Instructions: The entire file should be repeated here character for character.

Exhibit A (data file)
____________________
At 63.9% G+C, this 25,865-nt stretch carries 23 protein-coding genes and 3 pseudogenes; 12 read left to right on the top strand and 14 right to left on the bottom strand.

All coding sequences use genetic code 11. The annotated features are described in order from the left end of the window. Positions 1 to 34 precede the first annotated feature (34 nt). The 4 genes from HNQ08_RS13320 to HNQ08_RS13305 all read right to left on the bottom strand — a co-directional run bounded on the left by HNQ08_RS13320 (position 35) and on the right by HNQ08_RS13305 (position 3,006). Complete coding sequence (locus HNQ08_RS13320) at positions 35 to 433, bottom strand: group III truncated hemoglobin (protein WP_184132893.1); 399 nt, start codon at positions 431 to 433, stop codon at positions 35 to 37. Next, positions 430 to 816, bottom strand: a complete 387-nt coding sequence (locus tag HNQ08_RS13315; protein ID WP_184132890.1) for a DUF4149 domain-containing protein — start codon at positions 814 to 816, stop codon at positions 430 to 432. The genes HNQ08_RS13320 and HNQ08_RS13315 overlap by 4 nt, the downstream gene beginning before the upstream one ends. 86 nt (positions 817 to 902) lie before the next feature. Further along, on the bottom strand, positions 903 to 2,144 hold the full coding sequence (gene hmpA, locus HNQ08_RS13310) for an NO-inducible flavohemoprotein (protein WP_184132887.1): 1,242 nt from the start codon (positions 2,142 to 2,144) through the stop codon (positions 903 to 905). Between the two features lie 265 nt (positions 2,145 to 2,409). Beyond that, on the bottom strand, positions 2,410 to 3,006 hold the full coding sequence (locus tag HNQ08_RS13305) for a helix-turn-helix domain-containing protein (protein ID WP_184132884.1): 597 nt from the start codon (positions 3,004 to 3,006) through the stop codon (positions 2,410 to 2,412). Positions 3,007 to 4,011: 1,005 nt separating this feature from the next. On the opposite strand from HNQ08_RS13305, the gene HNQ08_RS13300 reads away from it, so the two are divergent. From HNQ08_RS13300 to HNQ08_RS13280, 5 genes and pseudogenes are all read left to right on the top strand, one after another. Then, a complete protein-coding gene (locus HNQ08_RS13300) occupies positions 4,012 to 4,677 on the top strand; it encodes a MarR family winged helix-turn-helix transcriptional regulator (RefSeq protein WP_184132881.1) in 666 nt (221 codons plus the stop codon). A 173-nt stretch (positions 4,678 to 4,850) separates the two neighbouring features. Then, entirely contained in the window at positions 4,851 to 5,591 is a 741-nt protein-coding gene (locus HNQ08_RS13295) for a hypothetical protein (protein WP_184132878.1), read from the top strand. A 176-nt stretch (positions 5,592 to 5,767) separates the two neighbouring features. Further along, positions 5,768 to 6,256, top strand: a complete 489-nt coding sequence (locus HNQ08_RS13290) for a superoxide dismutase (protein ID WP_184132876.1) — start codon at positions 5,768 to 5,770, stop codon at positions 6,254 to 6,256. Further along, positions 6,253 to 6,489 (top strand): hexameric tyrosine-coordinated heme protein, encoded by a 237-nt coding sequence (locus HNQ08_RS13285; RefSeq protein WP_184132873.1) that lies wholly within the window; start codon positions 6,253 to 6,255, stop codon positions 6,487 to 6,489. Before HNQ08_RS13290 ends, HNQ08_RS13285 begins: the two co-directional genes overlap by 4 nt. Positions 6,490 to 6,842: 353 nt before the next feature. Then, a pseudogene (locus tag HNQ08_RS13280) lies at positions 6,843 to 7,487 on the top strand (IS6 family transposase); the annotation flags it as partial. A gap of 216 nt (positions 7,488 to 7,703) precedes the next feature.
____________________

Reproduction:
At 63.9% G+C, this 25,865-nt stretch carries 23 protein-coding genes and 3 pseudogenes; 12 read left to right on the top strand and 14 right to left on the bottom strand.

All coding sequences use genetic code 11. The annotated features are described in order from the left end of the window. Positions 1 to 34 precede the first annotated feature (34 nt). The 4 genes from HNQ08_RS13320 to HNQ08_RS13305 all read right to left on the bottom strand — a co-directional run bounded on the left by HNQ08_RS13320 (position 35) and on the right by HNQ08_RS13305 (position 3,006). Complete coding sequence (locus HNQ08_RS13320) at positions 35 to 433, bottom strand: group III truncated hemoglobin (protein WP_184132893.1); 399 nt, start codon at positions 431 to 433, stop codon at positions 35 to 37. Next, positions 430 to 816, bottom strand: a complete 387-nt coding sequence (locus tag HNQ08_RS13315; protein ID WP_184132890.1) for a DUF4149 domain-containing protein — start codon at positions 814 to 816, stop codon at positions 430 to 432. The genes HNQ08_RS13320 and HNQ08_RS13315 overlap by 4 nt, the downstream gene beginning before the upstream one ends. 86 nt (positions 817 to 902) lie before the next feature. Further along, on the bottom strand, positions 903 to 2,144 hold the full coding sequence (gene hmpA, locus HNQ08_RS13310) for an NO-inducible flavohemoprotein (protein WP_184132887.1): 1,242 nt from the start codon (positions 2,142 to 2,144) through the stop codon (positions 903 to 905). Between the two features lie 265 nt (positions 2,145 to 2,409). Beyond that, on the bottom strand, positions 2,410 to 3,006 hold the full coding sequence (locus tag HNQ08_RS13305) for a helix-turn-helix domain-containing protein (protein ID WP_184132884.1): 597 nt from the start codon (positions 3,004 to 3,006) through the stop codon (positions 2,410 to 2,412). Positions 3,007 to 4,011: 1,005 nt separating this feature from the next. On the opposite strand from HNQ08_RS13305, the gene HNQ08_RS13300 reads away from it, so the two are divergent. From HNQ08_RS13300 to HNQ08_RS13280, 5 genes and pseudogenes are all read left to right on the top strand, one after another. Then, a complete protein-coding gene (locus HNQ08_RS13300) occupies positions 4,012 to 4,677 on the top strand; it encodes a MarR family winged helix-turn-helix transcriptional regulator (RefSeq protein WP_184132881.1) in 666 nt (221 codons plus the stop codon). A 173-nt stretch (positions 4,678 to 4,850) separates the two neighbouring features. Then, entirely contained in the window at positions 4,851 to 5,591 is a 741-nt protein-coding gene (locus HNQ08_RS13295) for a hypothetical protein (protein WP_184132878.1), read from the top strand. A 176-nt stretch (positions 5,592 to 5,767) separates the two neighbouring features. Further along, positions 5,768 to 6,256, top strand: a complete 489-nt coding sequence (locus HNQ08_RS13290) for a superoxide dismutase (protein ID WP_184132876.1) — start codon at positions 5,768 to 5,770, stop codon at positions 6,254 to 6,256. Further along, positions 6,253 to 6,489 (top strand): hexameric tyrosine-coordinated heme protein, encoded by a 237-nt coding sequence (locus HNQ08_RS13285; RefSeq protein WP_184132873.1) that lies wholly within the window; start codon positions 6,253 to 6,255, stop codon positions 6,487 to 6,489. Before HNQ08_RS13290 ends, HNQ08_RS13285 begins: the two co-directional genes overlap by 4 nt. Positions 6,490 to 6,842: 353 nt before the next feature. Then, a pseudogene (locus tag HNQ08_RS13280) lies at positions 6,843 to 7,487 on the top strand (IS6 family transposase); the annotation flags it as partial. A gap of 216 nt (positions 7,488 to 7,703) precedes the next feature.